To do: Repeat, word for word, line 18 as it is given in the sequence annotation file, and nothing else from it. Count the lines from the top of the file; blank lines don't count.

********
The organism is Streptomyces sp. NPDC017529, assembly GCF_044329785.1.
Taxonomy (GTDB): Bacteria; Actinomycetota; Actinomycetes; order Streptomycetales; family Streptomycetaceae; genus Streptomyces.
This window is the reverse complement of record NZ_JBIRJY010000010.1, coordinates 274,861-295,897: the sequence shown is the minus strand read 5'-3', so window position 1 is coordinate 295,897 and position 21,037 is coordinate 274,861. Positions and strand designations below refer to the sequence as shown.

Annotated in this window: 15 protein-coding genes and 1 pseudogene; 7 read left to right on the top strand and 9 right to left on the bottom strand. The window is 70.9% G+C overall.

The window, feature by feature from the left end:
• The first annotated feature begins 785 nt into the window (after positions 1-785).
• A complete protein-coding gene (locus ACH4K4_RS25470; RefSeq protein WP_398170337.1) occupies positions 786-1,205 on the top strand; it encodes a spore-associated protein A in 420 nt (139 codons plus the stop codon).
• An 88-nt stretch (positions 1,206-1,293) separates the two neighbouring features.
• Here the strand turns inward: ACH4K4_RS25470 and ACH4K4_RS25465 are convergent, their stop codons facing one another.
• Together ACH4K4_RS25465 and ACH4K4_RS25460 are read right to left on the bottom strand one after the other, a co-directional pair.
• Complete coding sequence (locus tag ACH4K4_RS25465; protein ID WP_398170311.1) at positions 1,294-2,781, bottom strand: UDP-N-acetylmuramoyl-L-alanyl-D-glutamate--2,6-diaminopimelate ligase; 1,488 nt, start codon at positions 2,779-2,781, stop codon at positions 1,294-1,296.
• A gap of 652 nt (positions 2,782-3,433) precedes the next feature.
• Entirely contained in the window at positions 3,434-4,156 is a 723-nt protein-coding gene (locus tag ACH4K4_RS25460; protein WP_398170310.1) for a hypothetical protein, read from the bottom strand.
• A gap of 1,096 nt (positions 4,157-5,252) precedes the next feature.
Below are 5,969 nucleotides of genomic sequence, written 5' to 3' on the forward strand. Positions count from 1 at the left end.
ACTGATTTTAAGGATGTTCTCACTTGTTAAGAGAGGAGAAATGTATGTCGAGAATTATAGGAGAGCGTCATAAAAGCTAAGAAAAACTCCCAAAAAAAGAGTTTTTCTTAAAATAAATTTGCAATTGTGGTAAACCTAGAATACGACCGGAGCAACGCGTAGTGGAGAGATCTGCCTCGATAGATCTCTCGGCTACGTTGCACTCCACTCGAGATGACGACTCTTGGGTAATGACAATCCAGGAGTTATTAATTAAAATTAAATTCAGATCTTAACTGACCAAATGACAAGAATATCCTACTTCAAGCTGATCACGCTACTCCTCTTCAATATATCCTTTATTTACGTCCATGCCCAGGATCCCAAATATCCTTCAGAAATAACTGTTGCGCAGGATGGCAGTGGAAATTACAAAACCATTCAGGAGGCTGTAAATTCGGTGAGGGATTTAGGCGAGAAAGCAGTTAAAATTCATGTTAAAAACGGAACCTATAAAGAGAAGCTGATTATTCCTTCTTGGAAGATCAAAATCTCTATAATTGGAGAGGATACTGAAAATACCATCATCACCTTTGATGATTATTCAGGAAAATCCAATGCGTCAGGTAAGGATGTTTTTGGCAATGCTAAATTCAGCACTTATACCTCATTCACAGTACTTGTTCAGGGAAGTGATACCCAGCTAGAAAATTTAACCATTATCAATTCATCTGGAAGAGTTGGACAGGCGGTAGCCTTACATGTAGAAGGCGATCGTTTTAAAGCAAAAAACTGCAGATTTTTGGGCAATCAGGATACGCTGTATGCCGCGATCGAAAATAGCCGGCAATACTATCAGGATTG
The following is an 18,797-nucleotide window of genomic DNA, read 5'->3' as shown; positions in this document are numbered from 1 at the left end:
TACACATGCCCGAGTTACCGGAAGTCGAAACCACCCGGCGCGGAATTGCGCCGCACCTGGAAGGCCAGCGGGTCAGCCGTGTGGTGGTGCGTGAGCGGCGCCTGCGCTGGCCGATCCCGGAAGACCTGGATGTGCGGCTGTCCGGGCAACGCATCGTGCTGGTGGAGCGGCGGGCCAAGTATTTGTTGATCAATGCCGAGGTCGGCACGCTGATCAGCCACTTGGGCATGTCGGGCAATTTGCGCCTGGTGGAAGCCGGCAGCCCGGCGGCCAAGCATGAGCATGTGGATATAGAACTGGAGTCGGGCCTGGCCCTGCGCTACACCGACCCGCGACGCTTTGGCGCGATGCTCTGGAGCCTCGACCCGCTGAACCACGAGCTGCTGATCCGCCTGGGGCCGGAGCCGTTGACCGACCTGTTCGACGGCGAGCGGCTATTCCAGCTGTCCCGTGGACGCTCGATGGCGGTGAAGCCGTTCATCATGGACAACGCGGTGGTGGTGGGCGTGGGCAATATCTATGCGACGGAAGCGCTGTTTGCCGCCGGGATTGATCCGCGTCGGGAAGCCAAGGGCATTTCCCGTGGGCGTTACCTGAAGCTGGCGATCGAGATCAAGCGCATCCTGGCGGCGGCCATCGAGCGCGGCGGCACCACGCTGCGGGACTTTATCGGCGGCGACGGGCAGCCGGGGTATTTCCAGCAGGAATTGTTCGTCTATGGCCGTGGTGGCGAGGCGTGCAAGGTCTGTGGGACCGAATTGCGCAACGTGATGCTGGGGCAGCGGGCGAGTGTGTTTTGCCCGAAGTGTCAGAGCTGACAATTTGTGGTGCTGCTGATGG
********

TACACATGCCCGAGTTACCGGAAGTCGAAACCACCCGGCGCGGAATTGCGCCGCACCTGGAAGGCCAGCGGGTCAGCCGTGTGGTGGTGCGTGAGCGGCGCCTGCGCTGGCCGATCCCGGAAGACCTGGATGTGCGGCTGTCCGGGCAACGCATCGTGCTGGTGGAGCGGCGGGCCAAGTATTTGTTGATCAATGCCGAGGTCGGCACGCTGATCAGCCACTTGGGCATGTCGGGCAATTTGCGCCTGGTGGAAGCCGGCAGCCCGGCGGCCAAGCATGAGCATGTGGATATAGAACTGGAGTCGGGCCTGGCCCTGCGCTACACCGACCCGCGACGCTTTGGCGCGATGCTCTGGAGCCTCGACCCGCTGAACCACGAGCTGCTGATCCGCCTGGGGCCGGAGCCGTTGACCGACCTGTTCGACGGCGAGCGGCTATTCCAGCTGTCCCGTGGACGCTCGATGGCGGTGAAGCCGTTCATCATGGACAACGCGGTGGTGGTGGGCGTGGGCAATATCTATGCGACGGAAGCGCTGTTTGCCGCCGGGATTGATCCGCGTCGGGAAGCCAAGGGCATTTCCCGTGGGCGTTACCTGAAGCTGGCGATCGAGATCAAGCGCATCCTGGCGGCGGCCATCGAGCGCGGCGGCACCACGCTGCGGGACTTTATCGGCGGCGACGGGCAGCCGGGGTATTTCCAGCAGGAATTGTTCGTCTATGGCCGTGGTGGCGAGGCGTGCAAGGTCTGTGGGACCGAATTGCGCAACGTGATGCTGGGGCAGCGGGCGAGTGTGTTTTGCCCGAAGTGTCAGAGCTGACAATTTGTGGTGCTGCTGATGG